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Supreme Court penalizes five lawyers over homophobic Facebook posts

By NICK GARCIA Published Aug 17, 2023 11:51 am

The Supreme Court (SC) said it penalized five lawyers over their homophobic posts on Facebook.

In a post on its website on Aug. 17, the SC said that in its 26-page unanimous decision, it reprimanded Morgan Rosales Nicanor, Joseph Marion Peña Navarrete, Noel Antay Jr., and Israel Calderon, as well as imposed a P25,000 fine on Ernesto Tabujara III.

The high court said they violated the Code of Professional Responsibility's Rule 7.03, which states that a lawyer "shall not engage in conduct that adversely reflects on his fitness to practice law, nor shall he whether in public or private life, behave in a scandalous manner to the discredit of the legal profession."

In June 2021, the SC said it asked Antay, Tabujara, Calderon, Nicanor, and Navarrete to explain why no administrative charges must be filed against them for certain Facebook posts.

Antay initiated a thread, saying he had "(j)ust prosecuted and helped convict a member of the LGBT community for large scale estafa."

"The new convict then began cussing at me accusing me of being a bigot. A first for me," he's quoted as saying. “The judge (who is somewhat effeminate) comes to my defense and warns the felon to behave. All in a day’s work," along with smileys.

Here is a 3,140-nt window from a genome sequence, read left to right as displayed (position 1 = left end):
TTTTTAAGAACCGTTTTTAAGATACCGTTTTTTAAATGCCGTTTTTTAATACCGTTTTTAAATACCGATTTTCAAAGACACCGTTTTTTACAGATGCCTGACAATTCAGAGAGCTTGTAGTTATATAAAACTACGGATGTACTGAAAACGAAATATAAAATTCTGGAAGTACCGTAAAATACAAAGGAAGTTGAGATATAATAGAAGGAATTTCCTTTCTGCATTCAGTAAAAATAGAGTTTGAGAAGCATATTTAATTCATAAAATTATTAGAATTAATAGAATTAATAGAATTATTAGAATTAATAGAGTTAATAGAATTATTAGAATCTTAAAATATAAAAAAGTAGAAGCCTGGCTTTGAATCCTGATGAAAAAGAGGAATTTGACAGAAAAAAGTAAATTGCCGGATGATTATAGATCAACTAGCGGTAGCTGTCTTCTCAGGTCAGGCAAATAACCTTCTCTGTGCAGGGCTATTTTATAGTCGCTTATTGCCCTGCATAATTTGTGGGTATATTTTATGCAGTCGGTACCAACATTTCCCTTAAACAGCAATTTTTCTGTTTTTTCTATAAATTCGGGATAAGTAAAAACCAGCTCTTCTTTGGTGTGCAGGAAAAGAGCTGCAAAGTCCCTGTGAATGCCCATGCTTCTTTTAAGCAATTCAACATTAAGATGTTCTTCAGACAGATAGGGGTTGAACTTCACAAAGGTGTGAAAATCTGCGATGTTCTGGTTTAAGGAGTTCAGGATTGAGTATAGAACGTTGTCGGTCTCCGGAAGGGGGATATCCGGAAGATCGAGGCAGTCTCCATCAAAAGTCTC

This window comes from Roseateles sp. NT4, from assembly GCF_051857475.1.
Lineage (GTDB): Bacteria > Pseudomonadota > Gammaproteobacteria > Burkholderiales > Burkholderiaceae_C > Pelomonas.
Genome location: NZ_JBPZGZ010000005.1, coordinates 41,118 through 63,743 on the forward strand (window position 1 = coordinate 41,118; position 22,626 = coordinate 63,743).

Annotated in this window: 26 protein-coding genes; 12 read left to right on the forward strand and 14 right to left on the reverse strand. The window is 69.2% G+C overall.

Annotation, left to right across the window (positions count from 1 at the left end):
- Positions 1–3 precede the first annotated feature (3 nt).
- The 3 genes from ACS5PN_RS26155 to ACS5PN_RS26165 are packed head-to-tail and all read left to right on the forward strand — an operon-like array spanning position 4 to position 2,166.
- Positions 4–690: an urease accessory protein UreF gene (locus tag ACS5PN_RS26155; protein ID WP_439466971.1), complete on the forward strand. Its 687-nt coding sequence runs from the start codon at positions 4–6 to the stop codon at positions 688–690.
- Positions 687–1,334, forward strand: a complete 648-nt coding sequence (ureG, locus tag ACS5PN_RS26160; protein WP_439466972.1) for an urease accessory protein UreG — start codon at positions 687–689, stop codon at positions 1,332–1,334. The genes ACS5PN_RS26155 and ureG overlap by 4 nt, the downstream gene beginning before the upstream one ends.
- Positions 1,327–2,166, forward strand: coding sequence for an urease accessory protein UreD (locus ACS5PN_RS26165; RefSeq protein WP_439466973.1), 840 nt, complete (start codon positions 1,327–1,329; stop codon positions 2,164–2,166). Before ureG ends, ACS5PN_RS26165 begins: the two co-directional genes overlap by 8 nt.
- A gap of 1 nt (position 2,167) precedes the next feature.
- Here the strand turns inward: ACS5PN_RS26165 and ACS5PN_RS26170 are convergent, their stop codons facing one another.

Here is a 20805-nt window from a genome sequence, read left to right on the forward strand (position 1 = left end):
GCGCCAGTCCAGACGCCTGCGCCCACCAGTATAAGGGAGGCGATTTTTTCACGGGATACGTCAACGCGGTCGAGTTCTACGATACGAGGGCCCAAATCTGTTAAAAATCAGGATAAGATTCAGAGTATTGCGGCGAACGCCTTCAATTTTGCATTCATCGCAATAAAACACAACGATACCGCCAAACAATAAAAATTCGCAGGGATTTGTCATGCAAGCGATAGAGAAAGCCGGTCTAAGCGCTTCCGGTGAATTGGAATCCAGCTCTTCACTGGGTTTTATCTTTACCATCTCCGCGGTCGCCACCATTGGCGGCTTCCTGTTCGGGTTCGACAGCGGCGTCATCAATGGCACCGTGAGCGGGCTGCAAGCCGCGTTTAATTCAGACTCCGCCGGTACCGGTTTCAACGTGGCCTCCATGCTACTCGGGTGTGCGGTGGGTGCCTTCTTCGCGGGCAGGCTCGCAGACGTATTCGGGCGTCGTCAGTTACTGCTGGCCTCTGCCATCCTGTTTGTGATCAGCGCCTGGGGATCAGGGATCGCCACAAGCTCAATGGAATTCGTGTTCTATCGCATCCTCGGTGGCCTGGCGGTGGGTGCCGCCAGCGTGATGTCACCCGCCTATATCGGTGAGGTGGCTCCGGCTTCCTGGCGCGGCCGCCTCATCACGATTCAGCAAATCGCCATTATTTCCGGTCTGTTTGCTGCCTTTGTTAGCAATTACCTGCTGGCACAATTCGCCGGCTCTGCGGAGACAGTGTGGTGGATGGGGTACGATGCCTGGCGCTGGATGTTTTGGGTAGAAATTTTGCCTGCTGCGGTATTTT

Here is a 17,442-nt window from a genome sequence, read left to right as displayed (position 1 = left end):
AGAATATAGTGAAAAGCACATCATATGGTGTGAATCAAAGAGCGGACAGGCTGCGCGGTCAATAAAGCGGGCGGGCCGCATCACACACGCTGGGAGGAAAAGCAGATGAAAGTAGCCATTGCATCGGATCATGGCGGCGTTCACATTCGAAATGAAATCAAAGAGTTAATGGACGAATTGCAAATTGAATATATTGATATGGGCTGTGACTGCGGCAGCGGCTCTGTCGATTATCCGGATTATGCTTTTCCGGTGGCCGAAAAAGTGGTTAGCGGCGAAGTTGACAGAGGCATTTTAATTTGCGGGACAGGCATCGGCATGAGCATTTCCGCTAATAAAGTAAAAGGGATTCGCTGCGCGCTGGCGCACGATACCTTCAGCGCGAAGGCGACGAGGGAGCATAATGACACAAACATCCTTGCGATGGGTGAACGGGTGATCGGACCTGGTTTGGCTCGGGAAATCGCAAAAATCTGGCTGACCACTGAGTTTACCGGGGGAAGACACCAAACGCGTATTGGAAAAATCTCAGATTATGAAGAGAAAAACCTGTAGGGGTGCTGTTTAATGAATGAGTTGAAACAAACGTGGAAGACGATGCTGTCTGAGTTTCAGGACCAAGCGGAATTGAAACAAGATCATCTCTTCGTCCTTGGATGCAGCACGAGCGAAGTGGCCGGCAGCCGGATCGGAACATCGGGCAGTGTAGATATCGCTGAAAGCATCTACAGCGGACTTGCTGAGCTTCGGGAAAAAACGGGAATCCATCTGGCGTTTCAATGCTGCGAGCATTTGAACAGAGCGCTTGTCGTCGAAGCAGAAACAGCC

Tabujara commented on the post, asking about the "bakla" judge as he mentioned their eyeliner and eye shadow.

“Sa 2nd floor puro may sira ulo mga judge, sa baba bakla at mga corrupt," he also wrote.

Calderon, meanwhile, told Antay that the judge supposedly has a crush on him.

"Nakita n’ya intelligence mo given na good looks eh na convict mo pa s’ya. Tapos syempre di ka mapapasakamay n’ya kaya ayon imbyerna I. [sic]. Charot haha.”

Nicanor agreed, while Tabujara joked, “Dapat kinurot mo! Charot!”

The Office of the Bar Confidant (OBC) said though no other names were mentioned, their comments were made "in a degrading and shameful manner," which is contrary to the duty of lawyers to “conduct themselves with the highest degree of propriety and decorum” and to “refrain from making remarks and conjectures that tend to ridicule a certain segment of the population such as the LGBTQIA+ community.”

The OBC recommended giving a warning for now, "taking into consideration that the lawyers concerned have apologized and appear to be remorseful."

The SC, however, noted that a repetition of the same or similar offense will be more severely dealt with.

In also slapping Tabujara with a fine, the SC said he has an "unapologizing stance," with “no slightest hint of remorse." He also did so "in a reckless, wanton, and malevolent manner."

“What made his infraction worse… is that Atty. Tabujara III made a sweeping statement about the mental fitness of judges and implied that homosexual judges have the same degree of immorality as those of corrupt judges," the court said.